On Changing My Mind (and my theology)

A couple weeks ago I received a note from a friend from college, asking about my current pursuits and whether I had “changed” since college. It’s helps to know that, in college, I fell to the left of where I would currently plot myself on the proverbial spectrum. In fact, I’ve taken to calling myself a “recovering liberal,” in so far as I’ve stepped back from some of my unexamined assumptions but not quite gotten to where I would describe myself as conservative.

Back then I was still “fresh” to theology and, like a lot of people my age, found myself poorly catechized to the teachings of the Church. As I’ve deepened my studies I’ve been exposed to a wider variety of thought (both Catholic and otherwise) that I’ve had to wrestle with and account for. I’m unsatisfied with the stock answers of both the right and the left and, for myself, prefer to steer a middle path (which is making decisions of a political nature increasingly difficult).

In the last few years I have been (quite by surprise!) energized by Benedict XVI’s papacy. Maybe it’s my own academic inclinations, but I’m drawn to his clarity of thought and “back to basics” approach. Jesus of Nazareth was a sort of watershed read for me, because it skilfully navigates both rigorous study and fidelity to the Tradition. This was one of my main struggles in college — how to reconcile the head with the heart without losing the strengths of both. (In fact, it’s still one of the main sticking points in my spiritual journey.)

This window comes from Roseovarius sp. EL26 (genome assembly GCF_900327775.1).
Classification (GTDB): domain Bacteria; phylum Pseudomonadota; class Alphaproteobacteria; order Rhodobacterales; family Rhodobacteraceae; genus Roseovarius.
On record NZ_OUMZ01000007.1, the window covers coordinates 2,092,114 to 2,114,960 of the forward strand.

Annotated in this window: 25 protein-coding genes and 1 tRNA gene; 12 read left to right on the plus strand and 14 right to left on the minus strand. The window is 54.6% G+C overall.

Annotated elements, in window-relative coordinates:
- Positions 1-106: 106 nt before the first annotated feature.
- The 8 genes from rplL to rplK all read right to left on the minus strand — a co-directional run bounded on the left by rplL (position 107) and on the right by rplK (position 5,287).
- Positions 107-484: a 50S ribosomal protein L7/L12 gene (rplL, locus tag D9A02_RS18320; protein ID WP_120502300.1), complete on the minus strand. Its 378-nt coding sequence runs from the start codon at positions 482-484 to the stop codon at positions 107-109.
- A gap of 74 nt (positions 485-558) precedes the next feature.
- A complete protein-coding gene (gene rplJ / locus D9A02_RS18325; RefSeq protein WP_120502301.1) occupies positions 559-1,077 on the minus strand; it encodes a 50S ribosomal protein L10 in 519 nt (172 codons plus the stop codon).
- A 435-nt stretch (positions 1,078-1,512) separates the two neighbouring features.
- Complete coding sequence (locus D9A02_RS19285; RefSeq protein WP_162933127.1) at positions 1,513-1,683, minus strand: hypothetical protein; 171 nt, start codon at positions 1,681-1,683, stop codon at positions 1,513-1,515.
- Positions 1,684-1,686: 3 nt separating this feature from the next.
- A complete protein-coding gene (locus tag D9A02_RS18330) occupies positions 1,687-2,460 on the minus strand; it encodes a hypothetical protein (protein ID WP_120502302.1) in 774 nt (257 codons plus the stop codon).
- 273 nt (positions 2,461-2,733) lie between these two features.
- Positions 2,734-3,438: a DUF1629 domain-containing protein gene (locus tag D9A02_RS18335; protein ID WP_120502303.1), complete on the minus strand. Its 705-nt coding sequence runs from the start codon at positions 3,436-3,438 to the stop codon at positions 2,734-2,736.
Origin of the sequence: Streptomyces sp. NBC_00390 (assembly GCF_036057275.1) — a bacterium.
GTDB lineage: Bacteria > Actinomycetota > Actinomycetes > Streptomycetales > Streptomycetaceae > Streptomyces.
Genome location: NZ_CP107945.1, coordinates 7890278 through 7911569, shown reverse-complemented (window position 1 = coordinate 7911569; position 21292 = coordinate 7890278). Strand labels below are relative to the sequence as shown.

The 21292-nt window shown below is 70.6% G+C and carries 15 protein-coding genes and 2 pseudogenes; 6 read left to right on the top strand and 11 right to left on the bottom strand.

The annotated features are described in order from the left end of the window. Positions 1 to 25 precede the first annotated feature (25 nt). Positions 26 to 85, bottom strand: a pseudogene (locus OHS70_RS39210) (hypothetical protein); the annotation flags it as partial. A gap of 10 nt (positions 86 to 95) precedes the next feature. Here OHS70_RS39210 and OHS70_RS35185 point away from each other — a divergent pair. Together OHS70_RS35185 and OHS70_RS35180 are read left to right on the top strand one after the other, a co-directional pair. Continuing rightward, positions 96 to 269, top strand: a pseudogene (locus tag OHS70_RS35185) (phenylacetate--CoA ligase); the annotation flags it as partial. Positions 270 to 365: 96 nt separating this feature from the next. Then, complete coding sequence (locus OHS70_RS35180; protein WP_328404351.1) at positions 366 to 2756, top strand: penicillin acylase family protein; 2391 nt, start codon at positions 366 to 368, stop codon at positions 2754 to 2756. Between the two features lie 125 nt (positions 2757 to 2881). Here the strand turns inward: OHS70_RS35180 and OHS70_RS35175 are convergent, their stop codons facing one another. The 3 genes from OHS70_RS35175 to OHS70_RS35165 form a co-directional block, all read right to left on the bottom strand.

As I reflect on my own developing approach to theology I find that it is informed by the four characteristics that form the basis for this blog:

  • Openness to insights from a variety of sources;
  • A fierce loyalty to the faith of the Church;
  • Approaching the faith as an answer to Christ’s call in hope and love;
  • An “evangelical” faith that is technologically savvy.

To summarize this approach I’ve appropriated John Allen’s term “affirmative orthodoxy,” which he defines as “a tenacious defense of the core elements of classic Catholic doctrine, but presented in a relentlessly positive key.” I find this approach extremely attractive and vital to the Church at this particular moment in time, especially as someone working in the catechetical ministry.

In grad school I heard a story (most likely apocryphal), that when brought before the Congregation for the Doctrine of the Faith to defend some of his writings, Edward Schillebeeckx just shrugged his shoulders and said something to the effect of: “That’s what I wrote then, it’s not how I would write it now, and who knows what I’ll write tomorrow?” Schillebeeckx was never censored, and it’s that spirit of inquiry and humility that I’m trying to cultivate in myself.